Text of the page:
The planned expiration of the United Nations Security Council (UNSC) arms embargo on Iran this October presents Trump with a convenient opportunity to continue distracting Americans with threats of the “other” so that they pay less attention to his administration’s disastrous handling of the COVID-19 pandemic.
The U.S. is aggressively arguing that the rest of the world should follow its lead in imposing so-called “snapback sanctions” on the Islamic Republic on the false pretext that Tehran violated the same nuclear deal that Washington itself pulled out of over two years ago.
This is neo-imperialism on steroids for more reasons than just its intent to crush the Iranian economy. The U.S. will more than likely go through with this move unilaterally since it’s unrealistic to expect China and Russia to support this form of hybrid aggression against their shared partner.
Not only is the move itself illegal in the sense that it blatantly violates international law, but it also speaks to America’s arrogance that the fading unipolar superpower still mistakenly believes that it can impose its will on others in today’s multipolar world.
Based on the fact that the U.S. threatened to impose so-called “secondary sanctions” on all those who violate its prior unilateral ones against Iran, it can be expected that it’ll attempt to do the same this time around too with the “snapback sanctions”.
Those countries that are most strongly under its influence will probably bend to its demands despite their illegal nature, but China and Russia have no such intentions considering how loudly they’re voicing their opposition to the U.S.’ plans at the UNSC.
Iran is important for China and Russia because it’s an observer in the Shanghai Cooperation Organization (SCO), of which the latter two countries are members. They also appreciate its importance in fighting terrorism in the Middle East.
Unlike the U.S., China and Russia don’t regard Iran as a threat to regional stability but as an integral component. They believe that unilaterally imposing “snapback sanctions” upon the Islamic Republic will further destabilize the region and worsen the living standards of the Iranian people.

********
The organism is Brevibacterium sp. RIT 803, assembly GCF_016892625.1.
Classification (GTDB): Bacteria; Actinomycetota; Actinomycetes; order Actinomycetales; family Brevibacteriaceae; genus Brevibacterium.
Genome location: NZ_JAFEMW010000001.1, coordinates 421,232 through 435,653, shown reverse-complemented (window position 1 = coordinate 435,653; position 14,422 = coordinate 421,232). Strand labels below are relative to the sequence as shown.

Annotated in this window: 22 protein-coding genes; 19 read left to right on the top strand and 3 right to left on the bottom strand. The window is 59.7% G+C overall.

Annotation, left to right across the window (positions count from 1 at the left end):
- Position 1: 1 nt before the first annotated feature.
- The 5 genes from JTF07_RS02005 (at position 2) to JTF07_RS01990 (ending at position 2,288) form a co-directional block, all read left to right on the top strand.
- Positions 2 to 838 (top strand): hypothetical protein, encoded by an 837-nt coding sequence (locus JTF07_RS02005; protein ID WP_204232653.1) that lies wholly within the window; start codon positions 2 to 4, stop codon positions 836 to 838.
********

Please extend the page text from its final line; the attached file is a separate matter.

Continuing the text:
Trump also has more strategic aims in mind than just that and distracting the American people from COVID-19 by over-hyper in the false threat that’s supposedly posed by Iran. His administration has actively pursued regime change in that country since the moment he entered office, albeit going about it through unconventional ways such as sanctions pressure and fake news allegations about its activities at home and abroad. He hopes that the “snapback sanctions” could inspire another Color Revolution attempt there.
Another point to pay attention to is the international messaging achieved by these aggressive threats. The U.S. wants the rest of the world to think that it’s still in charge of global affairs and is capable of leading a coalition of pro-sanctions countries across the world to “isolate” Iran.
Washington also wants to portray those that don’t follow its demands as “pariah states”, which is intended to put more pressure on Beijing and Moscow. What the U.S. hasn’t accounted for, however, is how weak and comparatively less influential it’s become in recent years.
The U.S. is no longer the world’s sole superpower since the emerging multipolar world order that’s accelerated by the simultaneous rise of China and Russia made it impossible for Washington to impose its will upon the entire international community like in the decade immediately following the dissolution of the USSR.
Nevertheless, its decision-makers are still under the delusion that they continue to rule the world, which is why they’re so confident that they’ll succeed. As history has recently attested, however, it’s assured that they’ll fail.
The U.S. hasn’t succeeded in “isolating” China on the fake news pretext that it’s allegedly responsible for the COVID-19 pandemic, nor has it been able to “contain” the People’s Republic in the South China Sea or interfere with the Belt & Road Initiative.
The U.S. keeps failing on all international fronts, and even many of its traditional allies, especially those in Europe, are suspicious of its motives and openly refusing to comply with its demands. As such, the more than the U.S. tries to aggressively impose its will on others, the more that it actually ends up isolating itself.